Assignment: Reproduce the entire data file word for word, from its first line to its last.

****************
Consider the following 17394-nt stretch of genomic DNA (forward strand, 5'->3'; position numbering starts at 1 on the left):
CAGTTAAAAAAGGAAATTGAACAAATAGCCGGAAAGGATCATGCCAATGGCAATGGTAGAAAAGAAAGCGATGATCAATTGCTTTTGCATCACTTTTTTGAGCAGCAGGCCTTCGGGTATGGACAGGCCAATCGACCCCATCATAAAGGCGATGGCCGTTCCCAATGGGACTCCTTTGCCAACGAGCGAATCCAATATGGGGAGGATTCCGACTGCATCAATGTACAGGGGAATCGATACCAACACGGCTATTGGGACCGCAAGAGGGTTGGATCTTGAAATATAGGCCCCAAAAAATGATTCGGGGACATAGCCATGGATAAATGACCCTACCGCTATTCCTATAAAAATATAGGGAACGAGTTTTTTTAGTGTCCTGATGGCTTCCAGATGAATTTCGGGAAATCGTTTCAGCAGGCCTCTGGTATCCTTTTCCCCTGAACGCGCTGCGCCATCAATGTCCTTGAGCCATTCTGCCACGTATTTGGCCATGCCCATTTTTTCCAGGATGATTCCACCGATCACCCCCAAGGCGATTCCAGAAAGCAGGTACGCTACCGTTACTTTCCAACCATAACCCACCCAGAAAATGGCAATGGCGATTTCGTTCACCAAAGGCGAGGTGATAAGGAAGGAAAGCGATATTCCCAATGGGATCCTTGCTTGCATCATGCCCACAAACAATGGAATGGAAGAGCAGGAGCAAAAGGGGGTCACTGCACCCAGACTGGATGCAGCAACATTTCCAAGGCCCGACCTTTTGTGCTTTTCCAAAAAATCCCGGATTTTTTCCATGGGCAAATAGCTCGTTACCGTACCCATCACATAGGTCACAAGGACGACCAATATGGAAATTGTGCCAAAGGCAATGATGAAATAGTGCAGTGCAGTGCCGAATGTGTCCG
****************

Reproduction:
Consider the following 17394-nt stretch of genomic DNA (forward strand, 5'->3'; position numbering starts at 1 on the left):
CAGTTAAAAAAGGAAATTGAACAAATAGCCGGAAAGGATCATGCCAATGGCAATGGTAGAAAAGAAAGCGATGATCAATTGCTTTTGCATCACTTTTTTGAGCAGCAGGCCTTCGGGTATGGACAGGCCAATCGACCCCATCATAAAGGCGATGGCCGTTCCCAATGGGACTCCTTTGCCAACGAGCGAATCCAATATGGGGAGGATTCCGACTGCATCAATGTACAGGGGAATCGATACCAACACGGCTATTGGGACCGCAAGAGGGTTGGATCTTGAAATATAGGCCCCAAAAAATGATTCGGGGACATAGCCATGGATAAATGACCCTACCGCTATTCCTATAAAAATATAGGGAACGAGTTTTTTTAGTGTCCTGATGGCTTCCAGATGAATTTCGGGAAATCGTTTCAGCAGGCCTCTGGTATCCTTTTCCCCTGAACGCGCTGCGCCATCAATGTCCTTGAGCCATTCTGCCACGTATTTGGCCATGCCCATTTTTTCCAGGATGATTCCACCGATCACCCCCAAGGCGATTCCAGAAAGCAGGTACGCTACCGTTACTTTCCAACCATAACCCACCCAGAAAATGGCAATGGCGATTTCGTTCACCAAAGGCGAGGTGATAAGGAAGGAAAGCGATATTCCCAATGGGATCCTTGCTTGCATCATGCCCACAAACAATGGAATGGAAGAGCAGGAGCAAAAGGGGGTCACTGCACCCAGACTGGATGCAGCAACATTTCCAAGGCCCGACCTTTTGTGCTTTTCCAAAAAATCCCGGATTTTTTCCATGGGCAAATAGCTCGTTACCGTACCCATCACATAGGTCACAAGGACGACCAATATGGAAATTGTGCCAAAGGCAATGATGAAATAGTGCAGTGCAGTGCCGAATGTGTCCG